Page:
HOLDEN HX STATES­MAN

Unique Cars - - LUXO LAND YACHTS -

You can eas­ily imag­ine t he in­terna l strug­gle some­one might go through when pre­sented with the choice bet ween Fairlane and States­man. Both were pop­u­lar with busi­ness own­ers, com­mer­cial trav­ellers and any­one who had (or wanted) to rack up long miles in a big comfortable car t hat wasn’t go­ing to let them down. So Holden and Ford made sure the choice wasn’t easy.

Of course this was much less of a drama is if you had some sort of sen­ti­menta l a lle­giance to a par­tic­u­lar model. For Con Raphael, it was a ll about buy­ing back some­thing he re­gret­ted sell­ing. There had been a gold States­man parked in his drive­way many years ago and he even­tua lly traded it. That turned out to be a mista ke so, about a decade ago, he went hunt­ing and bought the clos­est thing he could f ind to his f irst.

It’s a 1977 HX, with a 308 V8 run­ning a Quadra­jet and Turbo 400 trans­mis­sion. A me­chanic by trade, Con reck­ons the red 308 is ul­tra-tough and easy to look af­ter. Keep up t he oil changes and you’ll be right. The blue version of t his en­gine runs a sin­gle in­stead of a dou­ble-row tim­ing chain, which f logs out sooner. If t hat’s t he case wit h yours, he sug­gests do­ing t he (easy) con­ver­sion.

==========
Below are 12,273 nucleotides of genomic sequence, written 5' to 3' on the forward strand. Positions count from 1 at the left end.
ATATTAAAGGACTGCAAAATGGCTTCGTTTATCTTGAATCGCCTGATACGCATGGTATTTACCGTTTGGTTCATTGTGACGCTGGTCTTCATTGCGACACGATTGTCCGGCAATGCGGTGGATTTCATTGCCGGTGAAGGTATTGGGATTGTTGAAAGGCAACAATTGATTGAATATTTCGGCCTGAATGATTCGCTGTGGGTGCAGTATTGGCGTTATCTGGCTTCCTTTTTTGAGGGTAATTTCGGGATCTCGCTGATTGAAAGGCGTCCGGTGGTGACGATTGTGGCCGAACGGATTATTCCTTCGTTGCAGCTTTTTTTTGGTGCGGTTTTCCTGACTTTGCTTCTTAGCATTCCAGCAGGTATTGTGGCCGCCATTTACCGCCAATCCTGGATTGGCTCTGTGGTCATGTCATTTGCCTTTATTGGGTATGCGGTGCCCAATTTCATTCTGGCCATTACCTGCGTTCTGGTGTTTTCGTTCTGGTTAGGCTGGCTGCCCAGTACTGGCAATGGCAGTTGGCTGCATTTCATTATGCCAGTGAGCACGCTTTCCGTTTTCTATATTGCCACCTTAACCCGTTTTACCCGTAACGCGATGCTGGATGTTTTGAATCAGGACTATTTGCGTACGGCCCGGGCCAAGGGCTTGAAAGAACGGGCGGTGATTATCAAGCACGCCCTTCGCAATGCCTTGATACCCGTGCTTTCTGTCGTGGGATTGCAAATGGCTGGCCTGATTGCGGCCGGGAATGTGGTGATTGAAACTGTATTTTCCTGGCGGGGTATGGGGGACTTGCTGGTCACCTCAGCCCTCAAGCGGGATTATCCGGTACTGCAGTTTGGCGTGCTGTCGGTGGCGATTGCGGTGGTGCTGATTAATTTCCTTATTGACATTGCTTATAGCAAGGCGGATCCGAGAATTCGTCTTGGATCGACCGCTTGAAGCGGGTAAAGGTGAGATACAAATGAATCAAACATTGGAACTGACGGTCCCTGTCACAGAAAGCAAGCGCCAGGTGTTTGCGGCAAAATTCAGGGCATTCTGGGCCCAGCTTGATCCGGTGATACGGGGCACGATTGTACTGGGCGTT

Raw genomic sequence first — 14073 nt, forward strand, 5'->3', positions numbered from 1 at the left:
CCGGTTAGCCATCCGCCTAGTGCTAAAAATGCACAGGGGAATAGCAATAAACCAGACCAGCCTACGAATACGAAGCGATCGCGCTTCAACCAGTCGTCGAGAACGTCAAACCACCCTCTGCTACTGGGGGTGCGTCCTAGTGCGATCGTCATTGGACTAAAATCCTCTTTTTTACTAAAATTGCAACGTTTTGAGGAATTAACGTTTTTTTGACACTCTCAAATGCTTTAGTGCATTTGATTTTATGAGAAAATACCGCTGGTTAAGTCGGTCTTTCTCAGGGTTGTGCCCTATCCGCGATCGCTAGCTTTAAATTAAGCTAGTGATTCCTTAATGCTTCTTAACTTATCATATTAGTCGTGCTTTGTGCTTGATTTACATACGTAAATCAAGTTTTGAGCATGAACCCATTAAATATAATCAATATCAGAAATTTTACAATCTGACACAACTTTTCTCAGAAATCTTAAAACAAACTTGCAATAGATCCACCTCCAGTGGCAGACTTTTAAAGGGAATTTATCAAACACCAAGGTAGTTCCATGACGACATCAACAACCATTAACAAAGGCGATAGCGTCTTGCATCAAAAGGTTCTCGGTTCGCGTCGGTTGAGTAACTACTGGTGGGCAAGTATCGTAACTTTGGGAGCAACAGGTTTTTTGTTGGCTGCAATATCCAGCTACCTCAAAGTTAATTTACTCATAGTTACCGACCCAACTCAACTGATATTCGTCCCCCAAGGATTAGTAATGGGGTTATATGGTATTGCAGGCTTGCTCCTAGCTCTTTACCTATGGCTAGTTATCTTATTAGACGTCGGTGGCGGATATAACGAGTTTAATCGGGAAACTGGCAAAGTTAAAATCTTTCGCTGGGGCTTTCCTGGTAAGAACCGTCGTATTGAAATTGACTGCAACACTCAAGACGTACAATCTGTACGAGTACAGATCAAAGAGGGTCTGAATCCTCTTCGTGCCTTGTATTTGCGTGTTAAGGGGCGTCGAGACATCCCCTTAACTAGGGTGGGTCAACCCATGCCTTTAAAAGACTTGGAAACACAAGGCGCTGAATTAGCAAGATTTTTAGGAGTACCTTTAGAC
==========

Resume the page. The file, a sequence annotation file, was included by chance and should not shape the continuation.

Emis­sion reg ula­tions were ta k ing ef­fect by 1977, which had an im­pact on power out­put.

As for t he trans­mis­sion, t he T400 is tough though it does suck up more power than the later T350.

This model was built just be­fore t he in­tro­duc­tion of GMH’s ra­dia l tuned sus­pen­sion, which did a lot to tidy up t he han­dling of t his and the Kingswood se­ries. How­ever the HX, with some fresh bushes and dampers, can be made to be­have re­spectably.

Some­thing that caught our at­ten­tion was t he un­usual ‘sports’ dash and steer­ing wheel, plus a few ot her litt le cos­metic up­grades. Had some­one been get­ting cre­ative in t heir shed? Ap­par­ently not. Con reck­ons the car was or­dered by a Holden staffer, who spec­i­fied the Monaro dash and wheel, along with a few ex­tras nor­mally reser ved for the more up­mar­ket DeVille.

The ba­sic shape of t his car went back as far as the HQ States­man, which in turn en­joyed some strong Cadil­lac inf lu­ences. In HQ form it sold over 18,000 units – a re­spectable num­ber. It sub­se­quently went through HJ, HX, HZ and WB vari­ants, t he f irst t wo of which were largely cos­metic up­dates.

If you’re in t he mar­ket for one, t here is a prett y sub­stan­tia l f leet still r un­ning around and, as wit h a ll of t he lu xo bombers, t he dev il will be in the state of the body and how much of t he orig­i­nal trim sur v ives. With some ju­di­cious buy­ing you can do ver y well.

ABOVE RIGHT

That dash and wheel are thought to be a spe­cial or­der from a Holden staffer.

CEN­TRE RIGHT

Owner Con Raphael.

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